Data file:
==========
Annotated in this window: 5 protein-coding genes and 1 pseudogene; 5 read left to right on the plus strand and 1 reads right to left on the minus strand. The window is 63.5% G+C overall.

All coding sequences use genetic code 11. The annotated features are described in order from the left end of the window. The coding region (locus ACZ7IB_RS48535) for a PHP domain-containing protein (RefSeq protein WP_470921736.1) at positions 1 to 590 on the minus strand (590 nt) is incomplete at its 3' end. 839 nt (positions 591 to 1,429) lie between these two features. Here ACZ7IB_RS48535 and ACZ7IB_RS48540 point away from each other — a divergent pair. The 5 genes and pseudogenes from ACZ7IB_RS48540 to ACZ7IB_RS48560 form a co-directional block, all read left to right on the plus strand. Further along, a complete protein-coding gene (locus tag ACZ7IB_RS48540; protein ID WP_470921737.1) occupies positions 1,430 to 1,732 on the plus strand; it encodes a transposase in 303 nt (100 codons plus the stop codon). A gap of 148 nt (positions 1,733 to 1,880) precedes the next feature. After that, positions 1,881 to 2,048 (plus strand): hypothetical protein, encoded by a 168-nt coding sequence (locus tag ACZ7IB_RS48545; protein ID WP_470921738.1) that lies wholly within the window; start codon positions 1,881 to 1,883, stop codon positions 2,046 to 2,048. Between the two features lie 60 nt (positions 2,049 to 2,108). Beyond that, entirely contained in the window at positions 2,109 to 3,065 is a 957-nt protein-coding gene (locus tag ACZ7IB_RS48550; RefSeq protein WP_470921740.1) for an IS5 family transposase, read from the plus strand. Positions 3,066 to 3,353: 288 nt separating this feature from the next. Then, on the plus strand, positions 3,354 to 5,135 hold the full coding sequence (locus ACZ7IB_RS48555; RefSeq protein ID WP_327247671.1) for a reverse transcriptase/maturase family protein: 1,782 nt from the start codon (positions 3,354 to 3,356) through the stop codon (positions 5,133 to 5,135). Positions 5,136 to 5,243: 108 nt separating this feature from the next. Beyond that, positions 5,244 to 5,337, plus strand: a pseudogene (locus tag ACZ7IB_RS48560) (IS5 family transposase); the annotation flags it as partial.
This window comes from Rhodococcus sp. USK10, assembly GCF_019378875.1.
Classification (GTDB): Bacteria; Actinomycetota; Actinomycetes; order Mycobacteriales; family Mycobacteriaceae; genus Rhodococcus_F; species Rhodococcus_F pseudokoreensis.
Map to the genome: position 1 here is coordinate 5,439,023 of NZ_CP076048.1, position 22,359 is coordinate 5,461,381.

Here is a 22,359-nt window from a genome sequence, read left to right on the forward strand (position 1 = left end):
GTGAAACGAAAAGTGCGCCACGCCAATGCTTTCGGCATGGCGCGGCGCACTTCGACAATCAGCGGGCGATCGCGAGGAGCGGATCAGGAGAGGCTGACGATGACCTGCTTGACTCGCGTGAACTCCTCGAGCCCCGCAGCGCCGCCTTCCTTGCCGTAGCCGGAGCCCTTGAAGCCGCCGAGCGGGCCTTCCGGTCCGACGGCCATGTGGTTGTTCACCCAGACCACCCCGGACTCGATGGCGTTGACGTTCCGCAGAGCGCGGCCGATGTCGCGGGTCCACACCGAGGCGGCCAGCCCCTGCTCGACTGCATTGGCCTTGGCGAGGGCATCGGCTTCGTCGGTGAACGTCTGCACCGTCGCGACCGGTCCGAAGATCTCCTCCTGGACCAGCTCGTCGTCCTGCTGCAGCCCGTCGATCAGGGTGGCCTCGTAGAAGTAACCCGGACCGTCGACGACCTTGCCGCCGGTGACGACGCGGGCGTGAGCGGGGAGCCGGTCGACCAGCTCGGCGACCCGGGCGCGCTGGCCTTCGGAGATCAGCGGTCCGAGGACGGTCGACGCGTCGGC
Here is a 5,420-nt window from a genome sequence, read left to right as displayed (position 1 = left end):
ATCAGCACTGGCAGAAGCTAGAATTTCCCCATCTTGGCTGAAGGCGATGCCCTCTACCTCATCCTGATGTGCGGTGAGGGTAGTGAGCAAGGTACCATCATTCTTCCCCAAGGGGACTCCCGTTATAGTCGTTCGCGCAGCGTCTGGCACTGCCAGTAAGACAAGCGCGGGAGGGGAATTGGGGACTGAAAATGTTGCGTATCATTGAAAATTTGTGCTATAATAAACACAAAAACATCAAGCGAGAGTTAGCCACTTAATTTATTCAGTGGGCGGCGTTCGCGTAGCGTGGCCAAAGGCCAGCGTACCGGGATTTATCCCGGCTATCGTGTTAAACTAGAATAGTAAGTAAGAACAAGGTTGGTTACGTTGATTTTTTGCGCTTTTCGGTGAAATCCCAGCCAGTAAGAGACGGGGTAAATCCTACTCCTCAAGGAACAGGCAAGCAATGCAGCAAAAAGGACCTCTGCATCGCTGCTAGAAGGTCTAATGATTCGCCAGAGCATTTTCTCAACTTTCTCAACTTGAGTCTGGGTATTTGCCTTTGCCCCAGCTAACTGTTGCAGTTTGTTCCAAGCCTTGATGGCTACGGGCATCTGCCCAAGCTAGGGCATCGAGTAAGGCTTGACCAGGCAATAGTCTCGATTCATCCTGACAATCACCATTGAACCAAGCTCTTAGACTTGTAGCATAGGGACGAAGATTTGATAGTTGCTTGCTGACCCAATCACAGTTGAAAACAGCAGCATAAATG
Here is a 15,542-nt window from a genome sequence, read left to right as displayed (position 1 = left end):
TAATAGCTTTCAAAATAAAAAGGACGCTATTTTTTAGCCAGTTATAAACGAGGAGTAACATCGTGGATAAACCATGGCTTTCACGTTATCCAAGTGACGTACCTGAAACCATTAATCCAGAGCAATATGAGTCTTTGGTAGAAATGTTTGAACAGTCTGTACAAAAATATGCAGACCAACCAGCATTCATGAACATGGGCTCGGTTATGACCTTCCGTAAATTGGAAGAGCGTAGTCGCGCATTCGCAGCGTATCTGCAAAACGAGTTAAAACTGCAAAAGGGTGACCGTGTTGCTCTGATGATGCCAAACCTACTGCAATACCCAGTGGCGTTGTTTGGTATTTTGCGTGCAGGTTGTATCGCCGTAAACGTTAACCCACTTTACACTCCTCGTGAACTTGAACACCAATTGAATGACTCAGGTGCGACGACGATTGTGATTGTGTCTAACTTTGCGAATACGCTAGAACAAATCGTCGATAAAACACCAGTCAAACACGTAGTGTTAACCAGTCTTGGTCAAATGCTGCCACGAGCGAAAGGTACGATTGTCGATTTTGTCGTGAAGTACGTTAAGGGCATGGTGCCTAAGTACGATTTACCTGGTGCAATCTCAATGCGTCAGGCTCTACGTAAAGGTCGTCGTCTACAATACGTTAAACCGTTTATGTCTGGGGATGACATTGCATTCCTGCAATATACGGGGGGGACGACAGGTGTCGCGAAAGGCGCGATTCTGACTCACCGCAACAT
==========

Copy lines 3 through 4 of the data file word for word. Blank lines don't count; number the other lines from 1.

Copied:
This window comes from Rhodococcus sp. USK10, assembly GCF_019378875.1.
Classification (GTDB): Bacteria; Actinomycetota; Actinomycetes; order Mycobacteriales; family Mycobacteriaceae; genus Rhodococcus_F; species Rhodococcus_F pseudokoreensis.